The Struggle Continues

The struggle for freedom is constant. In every age, new freedoms are won. Yet each age also creates more Pharaohs. We must work towards a time when everyone will be free from oppression.

On this Seder night, we recall, with anguish and with love, the six million Jews of Europe, who were destroyed at the hands of a modern-day Pharaoh; one far worse than Pharaoh of Egypt. Their memory must never be forgotten. The atrocities of the Holocaust must always be remembered, and the story retold, just as the story of Exodus is retold.

The memory of the six million Jews who died at the hands of the Nazis will never be forgotten, the light of their hope shall never be extinguished.

We now read an excerpt from "Ani Maamin," a poem by Elie Weisel, about Passover in the concentration camps.

Ani Maamin

A camp. An inmate.
A creature without a name, A man without a face,
Without a destiny,
It is night,
The first night of Passover.
The camp is asleep, He alone is awake.
He talks to himself Soundlessly.
I hear his words, I capture his silence,
To himself, to me, He is saying:
I have not partaken of Matzot, Nor of Marror.
I have not emptied the four cups, Symbols of the four deliverances.
I did not invite the hungry to share my repast - Or even the hunger.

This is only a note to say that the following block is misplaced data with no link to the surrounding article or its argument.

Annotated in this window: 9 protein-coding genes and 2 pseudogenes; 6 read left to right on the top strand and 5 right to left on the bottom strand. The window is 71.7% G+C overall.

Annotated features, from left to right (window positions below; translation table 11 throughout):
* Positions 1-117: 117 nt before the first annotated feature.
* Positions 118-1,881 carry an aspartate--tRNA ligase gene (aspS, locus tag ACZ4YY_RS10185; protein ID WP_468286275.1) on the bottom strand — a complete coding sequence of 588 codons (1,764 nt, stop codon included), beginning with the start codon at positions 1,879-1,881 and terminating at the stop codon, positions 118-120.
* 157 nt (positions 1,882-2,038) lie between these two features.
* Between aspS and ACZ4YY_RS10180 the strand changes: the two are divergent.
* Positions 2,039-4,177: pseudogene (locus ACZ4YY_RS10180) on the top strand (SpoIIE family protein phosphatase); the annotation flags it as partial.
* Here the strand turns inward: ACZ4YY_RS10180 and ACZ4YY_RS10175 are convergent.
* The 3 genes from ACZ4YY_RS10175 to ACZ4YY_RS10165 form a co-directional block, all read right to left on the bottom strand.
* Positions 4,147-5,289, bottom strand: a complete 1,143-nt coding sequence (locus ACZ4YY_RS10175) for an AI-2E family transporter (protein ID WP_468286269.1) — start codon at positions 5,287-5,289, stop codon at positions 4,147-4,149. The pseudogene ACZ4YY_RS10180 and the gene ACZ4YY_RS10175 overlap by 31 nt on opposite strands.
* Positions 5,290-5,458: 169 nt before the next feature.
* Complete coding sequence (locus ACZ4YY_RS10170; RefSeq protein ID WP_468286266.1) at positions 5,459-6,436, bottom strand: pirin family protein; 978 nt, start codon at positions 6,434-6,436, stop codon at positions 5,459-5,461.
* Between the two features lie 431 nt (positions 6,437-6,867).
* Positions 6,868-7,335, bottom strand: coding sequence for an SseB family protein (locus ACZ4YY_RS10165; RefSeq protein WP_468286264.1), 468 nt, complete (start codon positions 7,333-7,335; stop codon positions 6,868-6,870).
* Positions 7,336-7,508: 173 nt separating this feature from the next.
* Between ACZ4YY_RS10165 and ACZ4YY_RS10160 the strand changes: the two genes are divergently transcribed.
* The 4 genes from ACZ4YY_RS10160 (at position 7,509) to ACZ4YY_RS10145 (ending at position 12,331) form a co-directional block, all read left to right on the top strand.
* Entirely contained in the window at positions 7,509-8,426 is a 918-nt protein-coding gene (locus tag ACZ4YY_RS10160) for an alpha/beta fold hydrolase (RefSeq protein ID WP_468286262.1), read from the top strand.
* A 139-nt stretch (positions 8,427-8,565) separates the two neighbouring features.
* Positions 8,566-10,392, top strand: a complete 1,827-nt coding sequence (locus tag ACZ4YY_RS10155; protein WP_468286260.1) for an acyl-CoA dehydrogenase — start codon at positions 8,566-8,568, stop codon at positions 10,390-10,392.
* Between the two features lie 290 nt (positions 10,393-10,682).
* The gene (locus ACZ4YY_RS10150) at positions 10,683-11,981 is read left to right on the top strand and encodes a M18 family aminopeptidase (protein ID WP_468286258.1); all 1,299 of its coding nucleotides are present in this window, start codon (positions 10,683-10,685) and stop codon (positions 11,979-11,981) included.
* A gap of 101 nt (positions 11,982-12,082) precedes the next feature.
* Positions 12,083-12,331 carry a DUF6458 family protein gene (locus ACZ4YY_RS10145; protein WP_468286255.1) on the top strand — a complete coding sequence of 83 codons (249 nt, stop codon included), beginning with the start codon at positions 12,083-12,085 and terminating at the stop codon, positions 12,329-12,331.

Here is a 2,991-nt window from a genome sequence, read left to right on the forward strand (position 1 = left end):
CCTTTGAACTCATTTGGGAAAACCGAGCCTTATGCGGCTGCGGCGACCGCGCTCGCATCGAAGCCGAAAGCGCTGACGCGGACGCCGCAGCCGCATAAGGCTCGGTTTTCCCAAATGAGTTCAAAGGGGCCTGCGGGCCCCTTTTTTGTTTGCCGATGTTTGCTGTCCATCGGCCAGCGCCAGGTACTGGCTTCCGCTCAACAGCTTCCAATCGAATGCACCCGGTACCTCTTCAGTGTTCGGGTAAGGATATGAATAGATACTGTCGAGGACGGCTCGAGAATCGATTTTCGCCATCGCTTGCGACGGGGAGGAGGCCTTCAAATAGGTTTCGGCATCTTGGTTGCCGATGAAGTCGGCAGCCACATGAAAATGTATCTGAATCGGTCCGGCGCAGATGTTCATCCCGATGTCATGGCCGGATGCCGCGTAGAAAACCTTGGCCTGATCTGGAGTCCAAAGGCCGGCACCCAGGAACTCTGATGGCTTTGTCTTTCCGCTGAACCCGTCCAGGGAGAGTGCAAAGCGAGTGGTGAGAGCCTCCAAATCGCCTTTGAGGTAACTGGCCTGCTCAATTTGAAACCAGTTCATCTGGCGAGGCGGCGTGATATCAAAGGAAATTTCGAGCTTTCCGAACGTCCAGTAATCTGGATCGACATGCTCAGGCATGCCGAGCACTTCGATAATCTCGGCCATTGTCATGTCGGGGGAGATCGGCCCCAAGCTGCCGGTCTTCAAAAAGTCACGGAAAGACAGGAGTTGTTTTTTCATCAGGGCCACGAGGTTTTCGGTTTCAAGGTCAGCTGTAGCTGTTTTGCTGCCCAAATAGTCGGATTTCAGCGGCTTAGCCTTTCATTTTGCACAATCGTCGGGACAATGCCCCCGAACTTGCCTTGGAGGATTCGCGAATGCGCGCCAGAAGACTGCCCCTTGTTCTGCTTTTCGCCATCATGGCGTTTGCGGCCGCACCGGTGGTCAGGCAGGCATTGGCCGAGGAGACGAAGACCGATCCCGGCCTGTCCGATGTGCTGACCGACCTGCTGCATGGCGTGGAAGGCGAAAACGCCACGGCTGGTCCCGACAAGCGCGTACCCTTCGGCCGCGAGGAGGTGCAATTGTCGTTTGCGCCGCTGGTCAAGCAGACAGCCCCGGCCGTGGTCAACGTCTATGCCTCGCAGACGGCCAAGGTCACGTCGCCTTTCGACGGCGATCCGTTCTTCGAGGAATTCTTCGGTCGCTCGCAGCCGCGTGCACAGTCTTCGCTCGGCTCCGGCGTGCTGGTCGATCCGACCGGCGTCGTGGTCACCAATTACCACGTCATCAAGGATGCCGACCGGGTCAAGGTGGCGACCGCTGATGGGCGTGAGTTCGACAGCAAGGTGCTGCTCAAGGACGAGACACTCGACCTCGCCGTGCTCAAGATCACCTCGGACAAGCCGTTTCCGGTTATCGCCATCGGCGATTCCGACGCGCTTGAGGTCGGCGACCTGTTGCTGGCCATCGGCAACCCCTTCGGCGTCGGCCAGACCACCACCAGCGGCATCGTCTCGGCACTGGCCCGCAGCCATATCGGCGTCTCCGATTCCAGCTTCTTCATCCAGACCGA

No longer have I a son to ask me the four questions - No longer have I the strength to answer ...
The parable of Chad Gadya is misleading:
God will not come to slay the slaughterer.
The innocent victims will go unavenged.
The ancient wish -Leshana Habaa Bi-Yerushalaim -
Will not be granted.
I shall not be in Jerusalem next year. Or anywhere else.
Next year I shall not be. And then,
How do I know that Jerusalem is there, Far away,
That Jerusalem is not here?
Still, I recite the Haggadah As though I believe in it.
And I wait the prophet Elijah, As I did long ago.
I open my heart to him and say: Welcome, prophet of the promise,
Welcome, herald of redemption. Come, share in my story.
Come, rejoice with the Dead that we are.
Empty the cup that bears your name.
Come to us, Come to us on this Passover night: We are in Egypt,
And we are the ones to suffer God's plagues.
Come, friend of the poor, Defender of the oppressed,
Come. I shall wait for you.
And even if you disappoint me, I shall go on waiting.
Ani Maamin

haggadah Section: Conclusion
Source: Elie Weisel